This is a genuinely important subject and we are pleased that the Government decided to produce a White Paper.
In January, the director general of the Institute of Directors said that the Government were failing to remedy the UK's shortage of skilled workers. He pointed out that some 25,000 16-year-olds were leaving school each year with no GCSEs, and that last year the skills shortage left 135,000 vacancies unfilled. That is not just the view of the Institute of Directors: only last month, in a survey of 6,000 businesses, the British Chambers of Commerce found that the number of firms finding it hard to recruit skilled workers had risen by 50 per cent. in the last 10 years. Yet the number of young people in the NEET group—those not in education, employment or training—has increased, not fallen, since 1997.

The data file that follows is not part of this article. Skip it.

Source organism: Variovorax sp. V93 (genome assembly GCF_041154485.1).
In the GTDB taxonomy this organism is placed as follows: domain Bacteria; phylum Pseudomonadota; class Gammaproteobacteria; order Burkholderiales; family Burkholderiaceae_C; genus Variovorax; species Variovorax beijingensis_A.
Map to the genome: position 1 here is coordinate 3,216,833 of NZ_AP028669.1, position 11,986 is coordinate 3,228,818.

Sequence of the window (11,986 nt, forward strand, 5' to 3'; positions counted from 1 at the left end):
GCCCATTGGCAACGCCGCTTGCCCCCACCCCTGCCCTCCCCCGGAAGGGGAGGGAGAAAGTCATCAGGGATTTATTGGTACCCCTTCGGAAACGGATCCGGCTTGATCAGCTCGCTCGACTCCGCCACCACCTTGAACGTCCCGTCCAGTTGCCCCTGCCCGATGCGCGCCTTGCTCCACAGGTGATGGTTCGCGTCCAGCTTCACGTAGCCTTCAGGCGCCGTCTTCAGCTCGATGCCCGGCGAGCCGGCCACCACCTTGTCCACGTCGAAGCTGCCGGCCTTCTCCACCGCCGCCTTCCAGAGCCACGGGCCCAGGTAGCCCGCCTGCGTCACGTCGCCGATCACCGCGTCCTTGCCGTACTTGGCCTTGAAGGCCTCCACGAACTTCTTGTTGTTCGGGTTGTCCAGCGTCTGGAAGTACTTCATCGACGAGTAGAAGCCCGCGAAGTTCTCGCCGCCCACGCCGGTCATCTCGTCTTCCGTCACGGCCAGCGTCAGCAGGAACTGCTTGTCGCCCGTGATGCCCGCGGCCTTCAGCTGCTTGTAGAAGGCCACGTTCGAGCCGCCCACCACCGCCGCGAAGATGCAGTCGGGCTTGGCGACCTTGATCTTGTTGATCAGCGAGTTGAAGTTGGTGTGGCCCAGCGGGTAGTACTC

As for basic skills, literacy and numeracy were supposed to be independently assessed for each school leaver as a central part of the Tomlinson recommendations—regrettably abandoned by this Secretary of State. In the House yesterday, she claimed that the national literacy strategy was
"now almost entirely based on synthetic phonics."—[Hansard, 21 March 2005; Vol. 432, c. 607.]
I hope that that was off the cuff—it did not seem to be in her text—and I hope that the Secretary of State will feel able to correct it today. Basic skills—literacy and numeracy—are not moving in the right direction, and they will not do so if the Government continue their present strategy.
Then there are higher-level skills. The number of entrants for some of the most challenging yet most important A-level subjects has gone down, not up, since 1997. The number of entrants for French A-level is down by nearly 50 per cent., the number for German A-level down by more than a third, the number for chemistry—